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Acupuncture Adventures in Nepal

Posted Nov 09 2010 5:42am

Recently I wrote about the inspiring work of the Acupuncture Relief Project in Nepal and have continued to stay informed about thier work. On their blog, Leith Nippes, volunteering for the 6th time, wrote about working during a monsoon. She says,


~ The valley was bone dry when I last left and after 7.5 months without rain everything was covered in a heavy layer of dust. Today, the valley is a sea of green and mud from months of monsoon.  When it rains, it’s as though a wall of water is falling for hours at a time. But the air is clean, the temperature and humidity much more manageable than the 90+ degrees in Kathmandu with humidity trapping in the pollution.

It feels like a homecoming for me, I am very excited to see my “Nepal family”; ARP staff, friends, Monks, patients, and even the dogs.  I am greeted by big smiles, prayer hands, blessings, wagging tails, chai tea, and an excited monk running into me around a corner when he hears of my arrival.
I look out the window and I see my “favorite stroke patient”, Mr. Thapa. He is the 43 year old Nepali police officer who suffered a severe stroke over 10 years ago. We have reported on his case and development over the last 3 years.  Today he is 30 minutes early and waiting for the clinic to open, squatting on his heels in the alley. This is a new range of motion I have not seen from him before. He is excited to show me a lot of other new ranges of motion he has gained through his acupuncture treatments. He puts both his right arm and leg through almost noodle -like dance motions, he is thrilled with the treatments, the level of care, and his improvement. At this point he comes to work on his speech and excess saliva.  Anne Frances will work with him 3 times a week for the next month focusing mainly on scalp acupuncture. 2 weeks later his speech is clear, the saliva level is no longer an issue and suddenly he is speaking English! He has always used some English words and fragmented sentences but he is now conversational.  It’s hard for everyone in the room to contain their joy, excitement and laughter.  Before the stroke, Mr. Thapa spoke multiple languages (Nepali, Nawari, Hindi, and English).  Immediately after the stroke it was only Hindi which remained, interestingly not his first language. So the question that now comes to mind; does he now feel confident enough with the decreased saliva level to speak more English? Or did the scalp treatment awaken a part of his brain that has been asleep for years? ~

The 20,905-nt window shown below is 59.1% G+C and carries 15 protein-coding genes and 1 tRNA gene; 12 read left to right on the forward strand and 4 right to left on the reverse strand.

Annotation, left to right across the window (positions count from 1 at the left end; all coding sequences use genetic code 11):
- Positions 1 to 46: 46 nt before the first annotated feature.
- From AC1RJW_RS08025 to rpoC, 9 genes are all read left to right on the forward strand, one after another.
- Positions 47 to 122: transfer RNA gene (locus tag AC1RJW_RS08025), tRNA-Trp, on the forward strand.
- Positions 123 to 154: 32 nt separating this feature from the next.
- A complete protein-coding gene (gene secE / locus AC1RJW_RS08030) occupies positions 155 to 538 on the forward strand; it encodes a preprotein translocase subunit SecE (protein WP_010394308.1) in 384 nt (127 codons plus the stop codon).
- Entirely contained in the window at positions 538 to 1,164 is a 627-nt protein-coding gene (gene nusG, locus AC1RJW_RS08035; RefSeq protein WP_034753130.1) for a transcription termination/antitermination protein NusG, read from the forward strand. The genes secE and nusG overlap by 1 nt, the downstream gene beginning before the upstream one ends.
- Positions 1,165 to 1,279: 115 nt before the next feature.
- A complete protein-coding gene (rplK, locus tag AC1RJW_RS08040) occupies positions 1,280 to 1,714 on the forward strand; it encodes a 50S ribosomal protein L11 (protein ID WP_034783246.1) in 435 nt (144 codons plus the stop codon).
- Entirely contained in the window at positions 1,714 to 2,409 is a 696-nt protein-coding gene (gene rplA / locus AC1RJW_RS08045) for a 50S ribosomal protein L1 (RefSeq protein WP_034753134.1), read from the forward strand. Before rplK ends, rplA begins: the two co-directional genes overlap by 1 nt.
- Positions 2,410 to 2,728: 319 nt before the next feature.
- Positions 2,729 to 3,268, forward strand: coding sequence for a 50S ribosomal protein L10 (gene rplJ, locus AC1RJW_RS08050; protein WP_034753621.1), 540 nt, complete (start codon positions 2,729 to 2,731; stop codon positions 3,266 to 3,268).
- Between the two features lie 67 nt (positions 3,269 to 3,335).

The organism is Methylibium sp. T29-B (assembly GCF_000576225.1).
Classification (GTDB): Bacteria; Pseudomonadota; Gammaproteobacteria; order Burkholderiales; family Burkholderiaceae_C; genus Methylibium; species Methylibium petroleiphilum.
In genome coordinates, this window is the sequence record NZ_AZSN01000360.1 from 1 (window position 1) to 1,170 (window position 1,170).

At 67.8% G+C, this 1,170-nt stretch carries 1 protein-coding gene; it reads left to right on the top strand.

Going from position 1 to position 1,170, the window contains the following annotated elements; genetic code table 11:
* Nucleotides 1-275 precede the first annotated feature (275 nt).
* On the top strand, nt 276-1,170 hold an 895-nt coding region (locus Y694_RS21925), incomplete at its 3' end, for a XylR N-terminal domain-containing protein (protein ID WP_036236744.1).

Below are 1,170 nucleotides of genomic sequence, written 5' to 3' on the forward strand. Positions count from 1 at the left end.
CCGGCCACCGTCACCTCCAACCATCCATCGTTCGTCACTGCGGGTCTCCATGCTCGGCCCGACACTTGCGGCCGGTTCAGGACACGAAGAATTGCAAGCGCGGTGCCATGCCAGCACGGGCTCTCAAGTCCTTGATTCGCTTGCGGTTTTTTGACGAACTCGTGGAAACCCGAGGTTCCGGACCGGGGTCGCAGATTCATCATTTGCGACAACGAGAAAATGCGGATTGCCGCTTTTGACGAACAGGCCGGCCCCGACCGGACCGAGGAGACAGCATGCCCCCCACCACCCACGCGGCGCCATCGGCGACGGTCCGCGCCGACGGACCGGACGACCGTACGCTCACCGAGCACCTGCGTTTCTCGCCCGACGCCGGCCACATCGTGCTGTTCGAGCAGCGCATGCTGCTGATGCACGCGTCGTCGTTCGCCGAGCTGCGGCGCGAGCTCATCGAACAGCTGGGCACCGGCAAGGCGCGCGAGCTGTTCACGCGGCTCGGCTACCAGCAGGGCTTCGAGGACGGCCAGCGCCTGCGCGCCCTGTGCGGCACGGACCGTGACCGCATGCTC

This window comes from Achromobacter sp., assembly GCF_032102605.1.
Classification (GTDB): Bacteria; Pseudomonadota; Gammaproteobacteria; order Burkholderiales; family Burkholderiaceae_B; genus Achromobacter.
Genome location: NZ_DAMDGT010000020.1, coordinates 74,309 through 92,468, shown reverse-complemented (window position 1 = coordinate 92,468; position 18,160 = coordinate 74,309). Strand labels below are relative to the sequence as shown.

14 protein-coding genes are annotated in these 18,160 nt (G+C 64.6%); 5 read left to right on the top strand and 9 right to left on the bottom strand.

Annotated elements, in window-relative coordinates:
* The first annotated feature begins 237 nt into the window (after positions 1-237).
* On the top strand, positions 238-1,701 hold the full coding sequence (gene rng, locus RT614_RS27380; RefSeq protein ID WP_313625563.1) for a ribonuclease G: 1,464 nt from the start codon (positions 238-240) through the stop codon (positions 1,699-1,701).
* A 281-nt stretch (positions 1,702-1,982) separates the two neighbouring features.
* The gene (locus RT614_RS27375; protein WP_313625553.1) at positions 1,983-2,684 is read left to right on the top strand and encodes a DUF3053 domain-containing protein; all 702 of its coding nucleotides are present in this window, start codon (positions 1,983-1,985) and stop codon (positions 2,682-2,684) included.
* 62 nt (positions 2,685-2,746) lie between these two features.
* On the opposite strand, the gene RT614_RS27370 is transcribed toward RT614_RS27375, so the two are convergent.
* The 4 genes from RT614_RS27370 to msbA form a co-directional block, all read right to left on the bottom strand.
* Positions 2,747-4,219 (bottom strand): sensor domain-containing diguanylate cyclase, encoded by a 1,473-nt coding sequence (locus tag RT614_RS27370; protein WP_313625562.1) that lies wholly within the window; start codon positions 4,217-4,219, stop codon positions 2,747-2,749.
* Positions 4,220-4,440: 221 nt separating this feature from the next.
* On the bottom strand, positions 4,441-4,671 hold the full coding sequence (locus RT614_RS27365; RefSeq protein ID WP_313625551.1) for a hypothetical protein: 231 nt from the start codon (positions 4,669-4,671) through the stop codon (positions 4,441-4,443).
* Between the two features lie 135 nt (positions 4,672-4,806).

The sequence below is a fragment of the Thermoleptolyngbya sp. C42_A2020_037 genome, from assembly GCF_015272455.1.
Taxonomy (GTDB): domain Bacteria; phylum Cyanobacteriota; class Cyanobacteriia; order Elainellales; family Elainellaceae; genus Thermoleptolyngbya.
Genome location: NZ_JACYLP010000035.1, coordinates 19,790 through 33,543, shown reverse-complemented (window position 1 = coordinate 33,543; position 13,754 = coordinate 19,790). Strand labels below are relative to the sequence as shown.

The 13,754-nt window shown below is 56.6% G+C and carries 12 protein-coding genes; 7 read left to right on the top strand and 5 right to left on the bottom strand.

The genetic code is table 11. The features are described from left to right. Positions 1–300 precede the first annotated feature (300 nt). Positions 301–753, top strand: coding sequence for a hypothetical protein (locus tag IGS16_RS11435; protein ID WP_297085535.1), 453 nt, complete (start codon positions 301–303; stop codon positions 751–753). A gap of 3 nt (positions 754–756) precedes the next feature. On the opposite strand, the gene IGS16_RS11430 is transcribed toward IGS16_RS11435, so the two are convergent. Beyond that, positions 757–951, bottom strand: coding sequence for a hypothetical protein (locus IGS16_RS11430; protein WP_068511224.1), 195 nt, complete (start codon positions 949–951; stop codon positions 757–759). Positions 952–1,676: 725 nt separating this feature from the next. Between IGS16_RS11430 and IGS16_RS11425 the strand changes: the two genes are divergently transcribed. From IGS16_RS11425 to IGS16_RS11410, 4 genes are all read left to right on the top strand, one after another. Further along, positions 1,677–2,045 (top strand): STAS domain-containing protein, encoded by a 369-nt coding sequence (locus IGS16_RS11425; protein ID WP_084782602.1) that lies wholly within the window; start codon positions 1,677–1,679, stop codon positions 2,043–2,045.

~ I would like to thank all those who have and continue to help support our project. It is a blessing to be of service to the wonderful people of Nepal. 
 Namaste, Leith Nippes
*Read more about Leith's adventures in Return To Nepal.

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